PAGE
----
The last day of school. I thought it would be cool to post it next to my first day of school picture, but I couldn't find that one.

Graduation morning. It was fixing to be a hot day the end of May, 1996. As mom started to prep for the party after the ceremony, my dad was shooting arrows at the possum in our back yard.

Our friend and classmate, Stephanie, moved away the summer before our senior year. She came back to see her classmates, some of us together since 1st grade, graduate. A couple of us traveled up to Wisconsin a few weeks later to see her graduate.

We did have boys in our graduating class, I just don't seem to have any pictures of them!

Graduation was the climax to the amazing, dramatic, roller-coaster adventure of high school. I was really lucky. We had a good class, my friends were responsible (for the most part!) and well-behaved, which kept me out of a lot of trouble, I'm sure. Even though most of us have gone our separate ways, I will always remember those years with a smile on my face and in my heart.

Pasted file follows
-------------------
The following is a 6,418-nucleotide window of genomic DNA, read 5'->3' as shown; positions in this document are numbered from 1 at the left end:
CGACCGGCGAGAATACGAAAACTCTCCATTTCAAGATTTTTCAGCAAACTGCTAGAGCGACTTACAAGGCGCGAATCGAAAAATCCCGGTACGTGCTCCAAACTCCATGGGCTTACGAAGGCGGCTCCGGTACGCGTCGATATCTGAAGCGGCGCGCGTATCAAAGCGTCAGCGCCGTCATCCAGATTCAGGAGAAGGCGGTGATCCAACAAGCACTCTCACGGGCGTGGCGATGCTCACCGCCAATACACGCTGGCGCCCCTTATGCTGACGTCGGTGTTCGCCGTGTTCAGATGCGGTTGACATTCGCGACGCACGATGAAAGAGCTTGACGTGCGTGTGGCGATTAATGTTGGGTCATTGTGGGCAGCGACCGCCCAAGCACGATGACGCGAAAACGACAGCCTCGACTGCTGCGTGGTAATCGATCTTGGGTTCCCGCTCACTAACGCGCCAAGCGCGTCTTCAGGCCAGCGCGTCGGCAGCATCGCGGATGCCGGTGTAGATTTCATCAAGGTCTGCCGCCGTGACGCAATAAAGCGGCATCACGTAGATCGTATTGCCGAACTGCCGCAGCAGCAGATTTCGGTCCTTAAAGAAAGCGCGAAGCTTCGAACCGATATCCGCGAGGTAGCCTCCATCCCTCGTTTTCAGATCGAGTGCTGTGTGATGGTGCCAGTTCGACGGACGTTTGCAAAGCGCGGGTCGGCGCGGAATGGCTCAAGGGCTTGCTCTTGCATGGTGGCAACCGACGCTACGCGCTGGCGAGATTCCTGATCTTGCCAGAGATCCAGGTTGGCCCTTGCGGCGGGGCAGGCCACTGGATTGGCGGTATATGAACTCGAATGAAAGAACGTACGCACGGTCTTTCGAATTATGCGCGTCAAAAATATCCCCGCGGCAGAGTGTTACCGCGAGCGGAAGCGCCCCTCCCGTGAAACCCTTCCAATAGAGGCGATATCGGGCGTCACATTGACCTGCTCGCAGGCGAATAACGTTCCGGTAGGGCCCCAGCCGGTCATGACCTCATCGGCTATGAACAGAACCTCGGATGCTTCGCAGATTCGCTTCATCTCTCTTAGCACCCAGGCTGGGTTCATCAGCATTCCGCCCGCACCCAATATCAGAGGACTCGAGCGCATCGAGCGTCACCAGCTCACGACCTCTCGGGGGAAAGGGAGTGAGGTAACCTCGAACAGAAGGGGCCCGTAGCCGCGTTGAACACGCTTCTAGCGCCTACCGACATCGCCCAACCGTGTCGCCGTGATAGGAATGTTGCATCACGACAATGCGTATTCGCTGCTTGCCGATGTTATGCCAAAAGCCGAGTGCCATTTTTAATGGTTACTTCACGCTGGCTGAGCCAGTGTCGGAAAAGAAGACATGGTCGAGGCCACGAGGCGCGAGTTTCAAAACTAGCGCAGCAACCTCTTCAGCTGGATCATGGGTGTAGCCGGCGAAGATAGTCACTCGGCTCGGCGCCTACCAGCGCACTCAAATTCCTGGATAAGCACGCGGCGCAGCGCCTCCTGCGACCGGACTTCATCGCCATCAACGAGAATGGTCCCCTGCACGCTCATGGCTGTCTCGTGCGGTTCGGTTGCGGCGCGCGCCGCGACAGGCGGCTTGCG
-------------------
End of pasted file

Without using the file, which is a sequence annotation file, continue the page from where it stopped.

Thursday, September 02, 2010

Mommy's Good Old Days - Junior Year

This post is part 13 in a 15 week series sponsored byMommy's Piggy Tales that encourages women to record their youth.


My Junior year brought many new opportunities that I joyfully embraced. One stereotypical change was my ability to get a job. Although both my parents offered to get me a job with their companies, I, like most teenage girls, was more interested in working at . . . the MALL. So when I saw the local Sears was hiring, I applied and interviewed.